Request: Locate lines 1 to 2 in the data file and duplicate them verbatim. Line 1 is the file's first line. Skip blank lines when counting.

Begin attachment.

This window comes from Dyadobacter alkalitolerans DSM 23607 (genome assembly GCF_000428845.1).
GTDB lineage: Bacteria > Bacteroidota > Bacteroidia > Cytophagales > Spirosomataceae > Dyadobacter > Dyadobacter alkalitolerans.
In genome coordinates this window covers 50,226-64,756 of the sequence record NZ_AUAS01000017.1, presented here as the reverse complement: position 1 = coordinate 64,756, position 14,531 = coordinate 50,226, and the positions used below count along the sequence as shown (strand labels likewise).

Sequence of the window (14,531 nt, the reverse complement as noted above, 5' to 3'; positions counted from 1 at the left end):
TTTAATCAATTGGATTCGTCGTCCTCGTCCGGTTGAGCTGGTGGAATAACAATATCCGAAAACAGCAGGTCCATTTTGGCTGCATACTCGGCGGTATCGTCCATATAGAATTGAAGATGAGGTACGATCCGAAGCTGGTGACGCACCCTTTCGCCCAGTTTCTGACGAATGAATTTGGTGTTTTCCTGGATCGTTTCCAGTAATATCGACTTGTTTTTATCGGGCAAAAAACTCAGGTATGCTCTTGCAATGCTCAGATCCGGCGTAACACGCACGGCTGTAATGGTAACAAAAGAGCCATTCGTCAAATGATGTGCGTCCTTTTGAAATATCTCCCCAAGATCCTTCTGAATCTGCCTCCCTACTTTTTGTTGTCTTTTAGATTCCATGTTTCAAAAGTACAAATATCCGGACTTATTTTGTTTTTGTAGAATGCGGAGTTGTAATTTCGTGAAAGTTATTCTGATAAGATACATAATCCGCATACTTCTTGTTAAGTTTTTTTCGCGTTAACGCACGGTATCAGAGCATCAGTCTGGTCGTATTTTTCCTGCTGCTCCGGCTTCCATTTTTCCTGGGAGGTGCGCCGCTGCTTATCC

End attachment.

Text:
This window comes from Dyadobacter alkalitolerans DSM 23607 (genome assembly GCF_000428845.1).
GTDB lineage: Bacteria > Bacteroidota > Bacteroidia > Cytophagales > Spirosomataceae > Dyadobacter > Dyadobacter alkalitolerans.